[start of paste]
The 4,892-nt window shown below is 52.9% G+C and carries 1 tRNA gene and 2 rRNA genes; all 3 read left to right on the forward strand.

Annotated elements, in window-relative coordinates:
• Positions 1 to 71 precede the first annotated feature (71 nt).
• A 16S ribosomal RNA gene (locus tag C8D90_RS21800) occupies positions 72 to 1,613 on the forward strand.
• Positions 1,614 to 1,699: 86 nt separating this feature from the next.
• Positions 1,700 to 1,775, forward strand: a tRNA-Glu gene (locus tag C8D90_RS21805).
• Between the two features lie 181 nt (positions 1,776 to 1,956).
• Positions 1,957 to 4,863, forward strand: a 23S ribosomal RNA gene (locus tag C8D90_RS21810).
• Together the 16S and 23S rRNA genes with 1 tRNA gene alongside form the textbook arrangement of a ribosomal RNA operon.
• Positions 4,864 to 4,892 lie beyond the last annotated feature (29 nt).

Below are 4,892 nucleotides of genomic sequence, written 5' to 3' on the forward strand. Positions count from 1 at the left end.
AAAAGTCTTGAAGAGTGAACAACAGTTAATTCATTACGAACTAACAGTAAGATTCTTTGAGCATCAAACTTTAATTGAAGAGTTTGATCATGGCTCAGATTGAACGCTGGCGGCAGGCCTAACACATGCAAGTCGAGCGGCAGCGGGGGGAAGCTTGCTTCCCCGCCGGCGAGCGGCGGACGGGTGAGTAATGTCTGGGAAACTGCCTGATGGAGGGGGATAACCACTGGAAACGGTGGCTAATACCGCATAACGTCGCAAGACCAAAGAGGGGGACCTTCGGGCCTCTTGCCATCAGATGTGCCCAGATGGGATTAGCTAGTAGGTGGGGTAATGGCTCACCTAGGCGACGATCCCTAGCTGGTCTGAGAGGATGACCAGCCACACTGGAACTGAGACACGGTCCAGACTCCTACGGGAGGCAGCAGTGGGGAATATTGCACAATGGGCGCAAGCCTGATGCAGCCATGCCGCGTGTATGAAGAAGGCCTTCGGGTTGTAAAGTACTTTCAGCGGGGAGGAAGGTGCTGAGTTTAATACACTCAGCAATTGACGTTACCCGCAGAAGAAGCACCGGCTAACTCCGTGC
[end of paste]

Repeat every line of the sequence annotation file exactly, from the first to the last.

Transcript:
The 4,892-nt window shown below is 52.9% G+C and carries 1 tRNA gene and 2 rRNA genes; all 3 read left to right on the forward strand.

Annotated elements, in window-relative coordinates:
• Positions 1 to 71 precede the first annotated feature (71 nt).
• A 16S ribosomal RNA gene (locus tag C8D90_RS21800) occupies positions 72 to 1,613 on the forward strand.
• Positions 1,614 to 1,699: 86 nt separating this feature from the next.
• Positions 1,700 to 1,775, forward strand: a tRNA-Glu gene (locus tag C8D90_RS21805).
• Between the two features lie 181 nt (positions 1,776 to 1,956).
• Positions 1,957 to 4,863, forward strand: a 23S ribosomal RNA gene (locus tag C8D90_RS21810).
• Together the 16S and 23S rRNA genes with 1 tRNA gene alongside form the textbook arrangement of a ribosomal RNA operon.
• Positions 4,864 to 4,892 lie beyond the last annotated feature (29 nt).

Below are 4,892 nucleotides of genomic sequence, written 5' to 3' on the forward strand. Positions count from 1 at the left end.
AAAAGTCTTGAAGAGTGAACAACAGTTAATTCATTACGAACTAACAGTAAGATTCTTTGAGCATCAAACTTTAATTGAAGAGTTTGATCATGGCTCAGATTGAACGCTGGCGGCAGGCCTAACACATGCAAGTCGAGCGGCAGCGGGGGGAAGCTTGCTTCCCCGCCGGCGAGCGGCGGACGGGTGAGTAATGTCTGGGAAACTGCCTGATGGAGGGGGATAACCACTGGAAACGGTGGCTAATACCGCATAACGTCGCAAGACCAAAGAGGGGGACCTTCGGGCCTCTTGCCATCAGATGTGCCCAGATGGGATTAGCTAGTAGGTGGGGTAATGGCTCACCTAGGCGACGATCCCTAGCTGGTCTGAGAGGATGACCAGCCACACTGGAACTGAGACACGGTCCAGACTCCTACGGGAGGCAGCAGTGGGGAATATTGCACAATGGGCGCAAGCCTGATGCAGCCATGCCGCGTGTATGAAGAAGGCCTTCGGGTTGTAAAGTACTTTCAGCGGGGAGGAAGGTGCTGAGTTTAATACACTCAGCAATTGACGTTACCCGCAGAAGAAGCACCGGCTAACTCCGTGC